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Tabatha Renz
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Touted as a gateway to professional advancement, internships have long been a rite of passage for students and those seeking a career shift. That rite of passage has increased in prevalence and cost. It is estimated that more than one million students take on internships annually in the United States, with only about half as paid internships. From the mid-1980s to the mid-2000s, the number of college graduates participating in an internship rose from under 10% to over 80%. Unfortunately, the National Association of Colleges and Employers reports that 63% of paid interns received at least one job offer in 2013, while their unpaid counterparts were offered jobs at a rate of only 37% – a number that closely reflects job acceptance rates for students without any type of internship.

During my first stint in New York City, I worked an unpaid internship. I was fresh out of college and eager to get my feet wet in the big world, even if that meant draining my savings account to pay rent and using a credit card to buy groceries. I believe firmly that this experience has opened many other doors and did provide me with valuable skills, but I am still paying for it in the same way that other interns who sacrifice time in the workforce must pay.

I was on the other side of the coin when I took over management of an internship program at a nonprofit organization. In my role, I was asked to do the seemingly impossible: find quality candidates who can intern full-time in NYC for free in accordance with Department of Labor regulations that state “the employer that provides the training derives no immediate advantage from the activities of the intern.” Also, I had to make the program educational, similar to a training curriculum, and ensure that the “intern does not displace regular employees, but works under close supervision of existing staff.” Every day, it troubled me to watch these smart, bright-eyed students denied what they deserved. They were so willing to learn and so deeply committed to the mission, but I figured at least one of them worried about money as I often did when I was in their shoes.

The debate about whether to pay interns remains a point of contention, even legislatively. No longer are interns obligingly fetching coffee, filing copies, and quietly waiting for their big break. Over the past few years, companies like NBCUniversal have paid out millions of dollars in class-action lawsuits to former interns who felt taken advantage of. Most recently, Condé Nast has paid out a $5.85 million class-action lawsuit to nearly 7,500 former unpaid or underpaid interns. These interns, some of whom worked at Vanity Fair, Vogue, and the New Yorker as far back as 2007, will each likely receive $700-$1,900. As a result, initiatives like Fair Pay Campaign and the Outten and Golden Unpaid Interns Lawsuit have emerged, lending a voice to formerly disempowered interns.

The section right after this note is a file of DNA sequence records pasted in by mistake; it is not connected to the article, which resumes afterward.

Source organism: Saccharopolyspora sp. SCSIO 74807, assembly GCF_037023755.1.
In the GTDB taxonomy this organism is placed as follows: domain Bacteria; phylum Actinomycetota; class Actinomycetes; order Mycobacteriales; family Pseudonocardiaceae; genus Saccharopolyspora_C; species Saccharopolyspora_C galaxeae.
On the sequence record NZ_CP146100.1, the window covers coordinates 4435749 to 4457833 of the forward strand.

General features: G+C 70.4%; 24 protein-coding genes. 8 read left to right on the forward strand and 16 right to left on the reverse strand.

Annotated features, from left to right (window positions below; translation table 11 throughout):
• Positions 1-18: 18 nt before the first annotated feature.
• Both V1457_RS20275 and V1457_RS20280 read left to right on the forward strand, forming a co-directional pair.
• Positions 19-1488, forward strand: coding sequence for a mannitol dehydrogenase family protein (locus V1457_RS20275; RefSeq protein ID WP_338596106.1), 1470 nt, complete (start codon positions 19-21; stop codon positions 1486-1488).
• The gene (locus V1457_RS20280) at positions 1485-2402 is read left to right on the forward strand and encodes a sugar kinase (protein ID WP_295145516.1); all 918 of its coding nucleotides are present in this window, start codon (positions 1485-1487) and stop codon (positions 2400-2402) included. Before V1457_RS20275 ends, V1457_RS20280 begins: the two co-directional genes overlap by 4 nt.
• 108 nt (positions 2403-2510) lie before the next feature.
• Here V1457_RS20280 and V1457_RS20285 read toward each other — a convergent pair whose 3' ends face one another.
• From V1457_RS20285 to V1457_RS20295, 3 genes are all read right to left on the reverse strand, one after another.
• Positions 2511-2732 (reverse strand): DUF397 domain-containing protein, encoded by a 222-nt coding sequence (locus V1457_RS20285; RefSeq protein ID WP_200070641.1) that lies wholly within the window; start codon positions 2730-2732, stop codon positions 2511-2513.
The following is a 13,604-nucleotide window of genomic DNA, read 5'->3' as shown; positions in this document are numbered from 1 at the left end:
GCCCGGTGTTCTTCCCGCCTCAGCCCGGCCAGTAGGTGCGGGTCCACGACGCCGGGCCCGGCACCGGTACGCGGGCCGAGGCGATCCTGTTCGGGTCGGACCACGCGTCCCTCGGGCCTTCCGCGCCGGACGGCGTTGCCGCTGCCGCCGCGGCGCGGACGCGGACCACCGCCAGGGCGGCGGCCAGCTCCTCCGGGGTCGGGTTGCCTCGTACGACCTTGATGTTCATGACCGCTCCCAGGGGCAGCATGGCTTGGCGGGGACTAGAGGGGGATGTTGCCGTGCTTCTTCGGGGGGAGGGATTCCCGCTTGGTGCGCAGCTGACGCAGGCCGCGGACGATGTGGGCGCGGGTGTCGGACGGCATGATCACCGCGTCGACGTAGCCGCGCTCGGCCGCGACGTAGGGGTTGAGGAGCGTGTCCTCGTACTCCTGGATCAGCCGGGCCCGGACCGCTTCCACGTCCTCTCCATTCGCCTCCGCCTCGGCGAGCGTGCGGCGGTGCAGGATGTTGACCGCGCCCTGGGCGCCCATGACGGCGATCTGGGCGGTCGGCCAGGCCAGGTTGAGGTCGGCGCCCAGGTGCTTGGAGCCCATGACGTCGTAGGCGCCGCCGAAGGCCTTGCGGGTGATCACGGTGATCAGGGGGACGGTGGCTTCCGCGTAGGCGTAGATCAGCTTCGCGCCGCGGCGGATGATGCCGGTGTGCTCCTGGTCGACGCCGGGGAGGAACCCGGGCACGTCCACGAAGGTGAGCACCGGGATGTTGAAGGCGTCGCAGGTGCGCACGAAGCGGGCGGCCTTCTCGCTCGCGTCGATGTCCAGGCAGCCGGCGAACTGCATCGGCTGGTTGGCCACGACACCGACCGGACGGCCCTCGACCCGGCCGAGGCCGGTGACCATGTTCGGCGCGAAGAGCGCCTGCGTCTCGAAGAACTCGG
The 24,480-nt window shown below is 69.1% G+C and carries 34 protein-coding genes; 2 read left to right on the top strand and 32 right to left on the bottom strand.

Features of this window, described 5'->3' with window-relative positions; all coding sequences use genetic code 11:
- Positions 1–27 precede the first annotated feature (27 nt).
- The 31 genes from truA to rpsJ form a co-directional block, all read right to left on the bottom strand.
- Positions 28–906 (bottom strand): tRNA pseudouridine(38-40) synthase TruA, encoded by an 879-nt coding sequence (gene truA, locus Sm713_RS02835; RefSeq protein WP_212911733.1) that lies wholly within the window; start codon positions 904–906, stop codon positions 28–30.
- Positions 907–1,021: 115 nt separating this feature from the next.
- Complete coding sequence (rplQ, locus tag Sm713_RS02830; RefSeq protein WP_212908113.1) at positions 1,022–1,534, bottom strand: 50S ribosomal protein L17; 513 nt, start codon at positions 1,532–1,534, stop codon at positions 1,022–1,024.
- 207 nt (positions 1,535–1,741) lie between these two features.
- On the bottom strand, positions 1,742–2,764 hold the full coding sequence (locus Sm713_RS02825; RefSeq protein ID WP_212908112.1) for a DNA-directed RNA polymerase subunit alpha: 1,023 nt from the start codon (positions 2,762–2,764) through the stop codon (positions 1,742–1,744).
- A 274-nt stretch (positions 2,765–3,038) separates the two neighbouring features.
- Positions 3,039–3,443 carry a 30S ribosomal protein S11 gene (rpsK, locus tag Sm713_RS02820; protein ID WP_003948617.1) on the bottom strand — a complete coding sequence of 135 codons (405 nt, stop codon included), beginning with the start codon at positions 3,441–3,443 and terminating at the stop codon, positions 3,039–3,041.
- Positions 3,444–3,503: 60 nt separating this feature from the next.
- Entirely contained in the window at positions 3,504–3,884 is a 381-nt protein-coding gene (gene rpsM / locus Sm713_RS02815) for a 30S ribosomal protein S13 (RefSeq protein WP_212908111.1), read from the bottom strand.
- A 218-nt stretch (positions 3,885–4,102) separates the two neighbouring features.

The aforementioned Department of Labor (DOL) regulations were spurred by a need to clarify points in the 1938 Fair Labor Standards Act and to establish clear guidelines after cases like Walling vs. Portland Terminal Company in 1947. In the Walling case, the Supreme Court ruled against one of the railway employees who wanted to be compensated for time spent at a training prior to starting work with the company. The court argued that Walling, as a trainee brakeman, should not be paid as the training was in direct benefit to him.

Fast forward from 1947 to 2013, after the introduction of the DOL regulations, and we have the “Black Swan” case. Here, a Manhattan judge ruled in favor of interns working on the film Black Swan under Fox Searchlight, stating that production interns should have received at least minimum wage. The judge pointed out that although the interns likely received benefit in the form of an enhanced resume and job references, all regular employees would also receive those benefits, thus this was not reason enough to withhold payment. The bottom line was that Fox Searchlight benefitted from the interns doing work that they would have otherwise had to pay someone to do.

So, should we pay our interns? Some critics argue that internships are “training wheels;” thus, the government should not regulate intern wages the same way they regulate traditional employment wages. I agree that businesses do not have to pay as much as Palantir Technologies, Twitter, or LinkedIn, all of which reportedly shell out over $6,000 each month per intern as a base salary. However, organizations in the public and private sector should meet interns in the middle. If not with pay, then with other benefits. This might mean limiting the hour requirement so that interns can seek part-time, paid employment concurrently, if needed. If nothing else, at the very minimum, every state should enact workplace protections for interns. Unfortunately, these protections have only been implemented in Oregon, Washington, DC, New York City, and New York State.

The interns of today will be the leaders of our businesses, nonprofits, and governments tomorrow. They should be treated as such.

Originally from Dillon, Montana, Tabatha Renz is a 2011 graduate of Boise State University and 2015 MPA Candidate at NYU Wagner. Her interests center on policies that affect veterans and military families. Tabatha is employed by the Iraq and Afghanistan Veterans of America (IAVA). The views expressed herein are those of the author and do not necessarily reflect the views of IAVA or any other entity.